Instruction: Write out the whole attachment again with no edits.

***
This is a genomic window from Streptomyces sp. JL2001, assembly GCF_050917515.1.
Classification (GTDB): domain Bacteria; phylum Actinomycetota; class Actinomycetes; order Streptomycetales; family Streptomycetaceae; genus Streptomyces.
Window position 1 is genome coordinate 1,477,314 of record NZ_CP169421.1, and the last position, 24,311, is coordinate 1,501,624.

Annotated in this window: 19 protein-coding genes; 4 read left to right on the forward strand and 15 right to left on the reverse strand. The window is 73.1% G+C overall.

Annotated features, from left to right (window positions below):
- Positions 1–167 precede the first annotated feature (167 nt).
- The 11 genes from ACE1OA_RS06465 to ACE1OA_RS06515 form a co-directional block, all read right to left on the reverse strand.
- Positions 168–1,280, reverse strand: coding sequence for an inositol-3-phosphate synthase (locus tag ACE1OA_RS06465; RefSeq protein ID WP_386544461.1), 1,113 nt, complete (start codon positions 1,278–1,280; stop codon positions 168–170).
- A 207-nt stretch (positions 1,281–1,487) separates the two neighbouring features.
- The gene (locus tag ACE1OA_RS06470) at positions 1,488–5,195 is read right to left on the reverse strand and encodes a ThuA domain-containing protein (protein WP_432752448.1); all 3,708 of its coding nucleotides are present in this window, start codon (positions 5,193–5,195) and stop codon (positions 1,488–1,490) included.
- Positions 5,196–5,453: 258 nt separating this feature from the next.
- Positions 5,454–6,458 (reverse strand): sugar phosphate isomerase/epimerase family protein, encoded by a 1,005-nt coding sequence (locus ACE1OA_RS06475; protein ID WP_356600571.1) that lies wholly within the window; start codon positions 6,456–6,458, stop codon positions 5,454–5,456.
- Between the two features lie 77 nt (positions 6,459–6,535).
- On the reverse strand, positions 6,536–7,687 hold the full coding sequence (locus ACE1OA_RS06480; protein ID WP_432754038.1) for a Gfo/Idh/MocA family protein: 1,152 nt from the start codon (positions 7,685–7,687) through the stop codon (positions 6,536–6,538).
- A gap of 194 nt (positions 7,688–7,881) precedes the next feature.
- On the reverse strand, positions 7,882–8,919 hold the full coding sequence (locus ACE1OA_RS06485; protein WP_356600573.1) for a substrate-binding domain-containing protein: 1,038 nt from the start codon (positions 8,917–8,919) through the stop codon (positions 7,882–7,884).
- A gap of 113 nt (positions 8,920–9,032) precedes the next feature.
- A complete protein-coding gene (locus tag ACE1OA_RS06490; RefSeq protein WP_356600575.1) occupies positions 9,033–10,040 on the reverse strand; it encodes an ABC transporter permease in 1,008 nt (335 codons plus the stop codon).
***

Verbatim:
This is a genomic window from Streptomyces sp. JL2001, assembly GCF_050917515.1.
Classification (GTDB): domain Bacteria; phylum Actinomycetota; class Actinomycetes; order Streptomycetales; family Streptomycetaceae; genus Streptomyces.
Window position 1 is genome coordinate 1,477,314 of record NZ_CP169421.1, and the last position, 24,311, is coordinate 1,501,624.

Annotated in this window: 19 protein-coding genes; 4 read left to right on the forward strand and 15 right to left on the reverse strand. The window is 73.1% G+C overall.

Annotated features, from left to right (window positions below):
- Positions 1–167 precede the first annotated feature (167 nt).
- The 11 genes from ACE1OA_RS06465 to ACE1OA_RS06515 form a co-directional block, all read right to left on the reverse strand.
- Positions 168–1,280, reverse strand: coding sequence for an inositol-3-phosphate synthase (locus tag ACE1OA_RS06465; RefSeq protein ID WP_386544461.1), 1,113 nt, complete (start codon positions 1,278–1,280; stop codon positions 168–170).
- A 207-nt stretch (positions 1,281–1,487) separates the two neighbouring features.
- The gene (locus tag ACE1OA_RS06470) at positions 1,488–5,195 is read right to left on the reverse strand and encodes a ThuA domain-containing protein (protein WP_432752448.1); all 3,708 of its coding nucleotides are present in this window, start codon (positions 5,193–5,195) and stop codon (positions 1,488–1,490) included.
- Positions 5,196–5,453: 258 nt separating this feature from the next.
- Positions 5,454–6,458 (reverse strand): sugar phosphate isomerase/epimerase family protein, encoded by a 1,005-nt coding sequence (locus ACE1OA_RS06475; protein ID WP_356600571.1) that lies wholly within the window; start codon positions 6,456–6,458, stop codon positions 5,454–5,456.
- Between the two features lie 77 nt (positions 6,459–6,535).
- On the reverse strand, positions 6,536–7,687 hold the full coding sequence (locus ACE1OA_RS06480; protein ID WP_432754038.1) for a Gfo/Idh/MocA family protein: 1,152 nt from the start codon (positions 7,685–7,687) through the stop codon (positions 6,536–6,538).
- A gap of 194 nt (positions 7,688–7,881) precedes the next feature.
- On the reverse strand, positions 7,882–8,919 hold the full coding sequence (locus ACE1OA_RS06485; protein WP_356600573.1) for a substrate-binding domain-containing protein: 1,038 nt from the start codon (positions 8,917–8,919) through the stop codon (positions 7,882–7,884).
- A gap of 113 nt (positions 8,920–9,032) precedes the next feature.
- A complete protein-coding gene (locus tag ACE1OA_RS06490; RefSeq protein WP_356600575.1) occupies positions 9,033–10,040 on the reverse strand; it encodes an ABC transporter permease in 1,008 nt (335 codons plus the stop codon).